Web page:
“That song has been misunderstood at times. It was written during a time when I was hurt (thankfully) by someone whom I had relied upon to give me my self-worth. When you give someone that power, the biggest favor they can do for you is to give it back. That is what this person did (although not in the kindest way) and I was broken. The song helped me honestly release how I felt without censoring myself in order to get it out of my system. The acoustic version taps into the original emotion that inspired the song in the first place. It was much easier for me to be angry, than openly sad.“
One and half year touring, an unexpected worldwide success, a brand new world opening at her feet.. and she crashed. There had been a moment when she didn’t want to write a next album. It was time to take a break and think about the big amount of events that had broken into her life.
“My aunts, mother and two girlfriends were with me from the first part of the trip to India–my girlfriend and I continued on when they left to go back. We started off in Calcutta and did some volunteering for a few days, traveled up north, then into Nepal and eventually down to the south of India. What I remember most about having gone to India was the openness that was required to go there, the letting go of control. I was able to look at our western culture with a sense of objectivity and be humbled by immersing myself in another culture that is drastically different from the one I was born in. It enabled me to step away from a lot of things and look at my life in a way that I had never been able to before. There was a richness and simplicity that was paradoxical and inspiring. I also realized that the Eastern world and its philosophies are often idealized. Being there prompted inquiries about myself, God, illusion, conditionings, death and materialism, among other things. I realized I didn’t have to look outside myself to see who I was. I also enjoyed the eye contact with the people there. It was a very introspective trip.“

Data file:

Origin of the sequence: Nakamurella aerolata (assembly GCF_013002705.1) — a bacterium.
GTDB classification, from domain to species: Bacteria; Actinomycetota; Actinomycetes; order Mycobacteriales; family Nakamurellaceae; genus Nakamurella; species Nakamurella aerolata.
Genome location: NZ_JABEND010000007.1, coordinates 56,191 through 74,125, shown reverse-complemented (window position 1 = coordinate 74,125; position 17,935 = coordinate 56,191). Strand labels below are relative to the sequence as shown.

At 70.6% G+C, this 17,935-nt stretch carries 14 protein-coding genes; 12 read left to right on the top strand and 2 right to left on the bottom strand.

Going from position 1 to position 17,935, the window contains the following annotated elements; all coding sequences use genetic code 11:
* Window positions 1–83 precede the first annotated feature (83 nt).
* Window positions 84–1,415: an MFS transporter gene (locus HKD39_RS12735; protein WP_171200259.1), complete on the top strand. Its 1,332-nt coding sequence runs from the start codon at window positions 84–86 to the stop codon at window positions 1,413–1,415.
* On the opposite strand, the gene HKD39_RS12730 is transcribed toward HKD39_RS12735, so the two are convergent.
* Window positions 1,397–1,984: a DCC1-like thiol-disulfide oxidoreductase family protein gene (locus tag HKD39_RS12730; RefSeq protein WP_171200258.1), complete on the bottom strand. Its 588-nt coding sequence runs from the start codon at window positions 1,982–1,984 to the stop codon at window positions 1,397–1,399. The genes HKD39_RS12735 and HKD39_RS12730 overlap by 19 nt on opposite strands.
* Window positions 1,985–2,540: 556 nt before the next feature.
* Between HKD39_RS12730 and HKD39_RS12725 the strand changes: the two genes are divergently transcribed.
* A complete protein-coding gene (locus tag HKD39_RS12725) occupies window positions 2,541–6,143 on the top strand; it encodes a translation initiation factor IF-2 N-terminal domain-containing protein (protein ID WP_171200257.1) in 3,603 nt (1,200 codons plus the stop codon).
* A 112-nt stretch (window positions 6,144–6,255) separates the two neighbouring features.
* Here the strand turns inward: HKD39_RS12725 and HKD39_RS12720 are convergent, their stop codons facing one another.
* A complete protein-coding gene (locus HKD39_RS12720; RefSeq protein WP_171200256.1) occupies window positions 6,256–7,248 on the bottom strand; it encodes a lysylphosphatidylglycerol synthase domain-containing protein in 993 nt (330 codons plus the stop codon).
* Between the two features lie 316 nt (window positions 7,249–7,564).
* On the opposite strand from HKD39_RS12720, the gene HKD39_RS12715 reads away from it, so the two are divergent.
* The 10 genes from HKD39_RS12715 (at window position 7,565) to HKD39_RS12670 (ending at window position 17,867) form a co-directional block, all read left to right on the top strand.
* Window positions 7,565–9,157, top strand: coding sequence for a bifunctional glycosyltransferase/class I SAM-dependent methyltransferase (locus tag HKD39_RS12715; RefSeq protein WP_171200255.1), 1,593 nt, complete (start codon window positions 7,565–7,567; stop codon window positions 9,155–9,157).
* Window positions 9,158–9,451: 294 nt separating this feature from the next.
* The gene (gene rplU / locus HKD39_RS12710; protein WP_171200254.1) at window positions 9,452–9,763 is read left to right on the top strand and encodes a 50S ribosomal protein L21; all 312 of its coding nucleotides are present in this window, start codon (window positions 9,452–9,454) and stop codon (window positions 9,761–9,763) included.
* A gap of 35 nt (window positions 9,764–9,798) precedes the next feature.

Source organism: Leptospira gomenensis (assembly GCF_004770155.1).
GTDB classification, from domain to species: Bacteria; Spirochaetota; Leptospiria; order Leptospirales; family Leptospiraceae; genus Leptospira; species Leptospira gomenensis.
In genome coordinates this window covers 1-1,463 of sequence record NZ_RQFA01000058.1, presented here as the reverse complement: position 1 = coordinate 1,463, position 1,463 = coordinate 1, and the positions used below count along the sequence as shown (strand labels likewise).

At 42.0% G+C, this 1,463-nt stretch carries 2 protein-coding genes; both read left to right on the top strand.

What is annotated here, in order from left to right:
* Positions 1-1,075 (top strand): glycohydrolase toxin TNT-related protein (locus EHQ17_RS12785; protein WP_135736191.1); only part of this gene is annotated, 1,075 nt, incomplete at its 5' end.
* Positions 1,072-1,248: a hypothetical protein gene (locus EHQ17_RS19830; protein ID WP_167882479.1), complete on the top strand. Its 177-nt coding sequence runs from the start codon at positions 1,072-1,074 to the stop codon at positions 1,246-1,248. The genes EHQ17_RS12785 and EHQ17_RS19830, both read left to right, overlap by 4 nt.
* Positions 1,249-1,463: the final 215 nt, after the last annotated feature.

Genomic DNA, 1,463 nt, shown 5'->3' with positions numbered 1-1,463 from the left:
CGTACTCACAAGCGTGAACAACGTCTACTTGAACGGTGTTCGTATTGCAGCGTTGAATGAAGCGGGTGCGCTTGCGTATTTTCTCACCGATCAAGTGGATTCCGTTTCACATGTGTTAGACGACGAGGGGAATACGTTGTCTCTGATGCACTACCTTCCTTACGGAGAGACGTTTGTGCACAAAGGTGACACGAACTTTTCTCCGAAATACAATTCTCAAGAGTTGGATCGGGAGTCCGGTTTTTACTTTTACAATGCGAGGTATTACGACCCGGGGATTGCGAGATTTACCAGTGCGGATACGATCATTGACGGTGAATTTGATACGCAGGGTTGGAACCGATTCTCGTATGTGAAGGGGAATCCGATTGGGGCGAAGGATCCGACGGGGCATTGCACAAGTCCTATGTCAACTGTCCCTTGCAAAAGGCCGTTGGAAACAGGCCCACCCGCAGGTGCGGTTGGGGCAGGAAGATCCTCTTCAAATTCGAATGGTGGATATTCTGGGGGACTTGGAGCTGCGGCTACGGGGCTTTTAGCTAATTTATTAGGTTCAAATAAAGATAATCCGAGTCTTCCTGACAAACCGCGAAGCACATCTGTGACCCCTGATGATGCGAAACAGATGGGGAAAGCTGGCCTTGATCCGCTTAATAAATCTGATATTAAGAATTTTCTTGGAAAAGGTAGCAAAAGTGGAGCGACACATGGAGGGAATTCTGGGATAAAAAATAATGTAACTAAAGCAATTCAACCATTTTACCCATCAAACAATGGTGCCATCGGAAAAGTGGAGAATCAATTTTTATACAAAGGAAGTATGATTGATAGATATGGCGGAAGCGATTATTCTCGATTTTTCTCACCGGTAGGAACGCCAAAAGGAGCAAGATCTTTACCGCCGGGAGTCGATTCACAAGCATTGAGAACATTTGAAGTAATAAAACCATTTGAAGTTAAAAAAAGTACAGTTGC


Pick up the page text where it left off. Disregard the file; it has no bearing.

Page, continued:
Trip in Cuba:
“I saw this as the last trip that I would take before the writing of this record. A group of us went on what was a cultural exchange. We went to different schools and hospitals, art galleries and restaurants. We also visited a music boarding school. I was alone in a music room there and I started to play piano when a woman with whom we were traveling started to dance. I was playing a very modular, stream of consciousness song. When I finished, I looked up and there were other people in the room. I was so deeply inspired, I knew that it was time to write again.“
So, once she had taken enough time off and allowed herself the freedom to not “have” to, she was ultimately left wanting to write and even produce the next album together with Glen Ballard.
“Producing, for me, is very intuitive in that the emotion takes precedence over “sonic quality” or “perfect” pitch, etc. I was able to better communicate what I wanted. The moment I feel the songs truly reflect that particular time in my life is the moment that the record is done. In the case of this record, we were technically “done” at one point. But I felt intuitively that we weren’t and I wrote “Sympathetic Character”.